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Moira Quirk

Moira, who lives in the Los Angeles area, is a graduate of the University of London and Central School of Speech in Drama, with a degree in English and Drama. She is a voice-over artist, comedienne and writer. For Nickelodeon she has been the co-host of the enormously popular Nickelodeon Guts and is the voice of the fashionable, yet nasty Brit Krust in My Life as a Teenage Robot. On the radio she has been heard as a commentator on KPFK and in The Play’s the Thing and Handwritten Theatre on NPR in addition to a number of BBC Radio dramas. As a comedienne, the LA Times said ”her act is a sly, brilliant take on the American perception of British reserve.” She still puts a ’U’ in colour.

Moira Quirk Articles
Moira Quirk |
05.27.2010

How the PTA Is Like a Game of Jenga

My term as PTA president will end on June 30th.  My duties will not end entirely though because there will be that transition time and then, come the new school year, I will be the Historian.  I like the idea of historian because it sounds sort of fusty, like I might get to hang out in some old, ill-lit room cataloguing mimeograph machines and film strips and science books written before the moon-landing.

I am envious of our new president.  She will have three vice-presidents and a secretary who won’t bail three weeks in (like mine did) and a treasurer who is an actual, bone fide accountant.  My treasurer had never even kept her own books before or used Quicken or even perhaps a calculator.  She professed this quite openly, “You don’t want me,” she stated.  And so she was voted in.  Our PTA books are good, yet idiosyncratic.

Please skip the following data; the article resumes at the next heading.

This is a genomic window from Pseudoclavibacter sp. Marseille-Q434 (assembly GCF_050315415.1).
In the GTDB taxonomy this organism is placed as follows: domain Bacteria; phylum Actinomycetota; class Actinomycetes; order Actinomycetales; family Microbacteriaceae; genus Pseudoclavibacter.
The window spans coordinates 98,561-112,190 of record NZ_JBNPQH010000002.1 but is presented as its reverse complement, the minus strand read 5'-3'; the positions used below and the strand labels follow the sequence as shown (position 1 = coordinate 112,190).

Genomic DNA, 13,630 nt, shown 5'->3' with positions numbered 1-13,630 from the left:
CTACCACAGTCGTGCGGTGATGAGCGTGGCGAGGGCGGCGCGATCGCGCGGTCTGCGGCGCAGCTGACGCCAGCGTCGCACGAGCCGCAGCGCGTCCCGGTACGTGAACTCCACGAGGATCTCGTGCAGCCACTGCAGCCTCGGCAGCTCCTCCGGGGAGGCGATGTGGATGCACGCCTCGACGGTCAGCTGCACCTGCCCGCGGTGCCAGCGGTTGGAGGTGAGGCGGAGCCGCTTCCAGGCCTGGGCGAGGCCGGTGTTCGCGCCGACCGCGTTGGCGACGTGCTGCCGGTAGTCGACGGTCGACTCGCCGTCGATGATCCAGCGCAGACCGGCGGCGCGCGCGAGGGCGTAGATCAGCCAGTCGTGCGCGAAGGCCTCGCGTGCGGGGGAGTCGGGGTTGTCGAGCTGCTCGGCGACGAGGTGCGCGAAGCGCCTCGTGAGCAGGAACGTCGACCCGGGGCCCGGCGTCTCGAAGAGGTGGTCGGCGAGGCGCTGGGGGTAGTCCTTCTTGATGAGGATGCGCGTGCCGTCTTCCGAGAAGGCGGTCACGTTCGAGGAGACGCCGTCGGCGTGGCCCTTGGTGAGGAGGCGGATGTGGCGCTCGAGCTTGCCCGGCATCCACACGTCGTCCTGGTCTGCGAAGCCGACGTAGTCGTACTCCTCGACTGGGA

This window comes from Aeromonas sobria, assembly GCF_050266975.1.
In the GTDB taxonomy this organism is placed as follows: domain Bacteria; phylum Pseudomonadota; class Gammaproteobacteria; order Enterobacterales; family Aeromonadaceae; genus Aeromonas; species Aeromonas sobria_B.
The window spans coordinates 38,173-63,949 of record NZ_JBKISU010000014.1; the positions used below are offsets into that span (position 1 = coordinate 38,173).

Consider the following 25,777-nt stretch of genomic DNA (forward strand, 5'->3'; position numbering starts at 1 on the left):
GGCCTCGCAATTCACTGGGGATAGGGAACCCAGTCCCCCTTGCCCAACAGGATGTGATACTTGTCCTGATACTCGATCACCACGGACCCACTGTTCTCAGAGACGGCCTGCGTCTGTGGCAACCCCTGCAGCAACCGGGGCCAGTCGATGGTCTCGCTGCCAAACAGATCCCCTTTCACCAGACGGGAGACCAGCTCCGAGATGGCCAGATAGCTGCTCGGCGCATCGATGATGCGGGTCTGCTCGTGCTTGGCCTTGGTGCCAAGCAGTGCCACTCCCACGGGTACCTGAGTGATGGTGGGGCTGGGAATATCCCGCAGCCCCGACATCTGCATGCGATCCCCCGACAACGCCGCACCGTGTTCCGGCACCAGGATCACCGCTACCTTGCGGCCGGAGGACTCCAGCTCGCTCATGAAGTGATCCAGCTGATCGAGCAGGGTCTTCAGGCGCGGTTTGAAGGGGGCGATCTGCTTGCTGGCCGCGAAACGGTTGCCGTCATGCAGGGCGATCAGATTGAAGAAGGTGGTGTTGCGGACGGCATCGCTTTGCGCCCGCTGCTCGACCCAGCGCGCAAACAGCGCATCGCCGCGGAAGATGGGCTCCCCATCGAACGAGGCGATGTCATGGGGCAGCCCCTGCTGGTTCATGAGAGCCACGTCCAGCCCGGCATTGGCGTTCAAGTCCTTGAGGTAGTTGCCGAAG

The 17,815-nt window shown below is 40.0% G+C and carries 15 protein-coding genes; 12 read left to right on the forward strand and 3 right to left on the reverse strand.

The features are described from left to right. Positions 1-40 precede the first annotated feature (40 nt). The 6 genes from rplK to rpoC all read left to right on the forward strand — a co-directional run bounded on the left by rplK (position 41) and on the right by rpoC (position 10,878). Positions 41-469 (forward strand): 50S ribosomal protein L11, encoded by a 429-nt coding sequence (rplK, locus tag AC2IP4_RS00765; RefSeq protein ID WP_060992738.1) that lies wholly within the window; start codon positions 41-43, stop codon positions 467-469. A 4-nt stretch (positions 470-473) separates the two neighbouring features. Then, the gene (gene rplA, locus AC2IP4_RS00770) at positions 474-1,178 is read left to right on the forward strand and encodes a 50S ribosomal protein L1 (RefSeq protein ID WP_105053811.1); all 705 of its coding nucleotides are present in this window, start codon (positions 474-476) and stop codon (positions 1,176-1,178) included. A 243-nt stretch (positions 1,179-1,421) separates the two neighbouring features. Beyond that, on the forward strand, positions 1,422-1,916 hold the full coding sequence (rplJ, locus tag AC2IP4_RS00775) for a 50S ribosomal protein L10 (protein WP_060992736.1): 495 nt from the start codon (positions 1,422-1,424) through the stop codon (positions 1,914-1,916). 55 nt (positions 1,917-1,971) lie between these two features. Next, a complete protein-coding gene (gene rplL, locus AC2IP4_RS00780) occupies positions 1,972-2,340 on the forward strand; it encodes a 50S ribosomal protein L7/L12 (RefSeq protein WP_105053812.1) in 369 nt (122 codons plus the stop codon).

I must admit also, that I sort of checked out back in November.  I have had a trying year.  We took in my ailing father-in-law at the beginning of the school year and he died right after Christmas.  And my husband and I both had to scramble for work as the downturn economy kicked us mightily in the pants.  An opportunity came up for me and I needed to jump on it, so at the beginning of November I wrote this email to the PTA:

Dear All,

A new work project has suddenly come up for me and I need to dedicate myself to it entirely. I still plan to be there for the November meeting, but otherwise my priorities are:  this project, then my family and then PTA. That’s right, I will give short shrift even to my family.  I do not mean to be indifferent to the PTA, but my husband and I are also setting up my father-in-law here and finding that to be a full time job in itself and I simply must prioritize.

Until December 1st (I think),

Moira

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liberty-pta
Moira Quirk |
02.17.2010

Viva la PTA

I was supposed to have posted already, you know something pithy and on point about the PTA what with being an in-the-know president and all, but, truthfully, it’s beginning to make me all a bit ill… and this is why.  I’ll tell you I’ve pretty much always voted Democrat.  I’m always open to voting for a Republican, I just haven’t yet.  Years and years ago Rolling Stone Magazine had an article “Why I’m a Democrat/Why I’m a Republican” and, let me tell you, P.J. O’Rourke’s Republican argument was far more compelling and amusing and one hundred times less whiny.  Democrats do get whiny.  It’s what happens when earnestness goes a little off.  I will however, take whiny over the current constant Republican complaint of Obama and his elitism.  Besides, I’m a mother; I’m inured to whininess.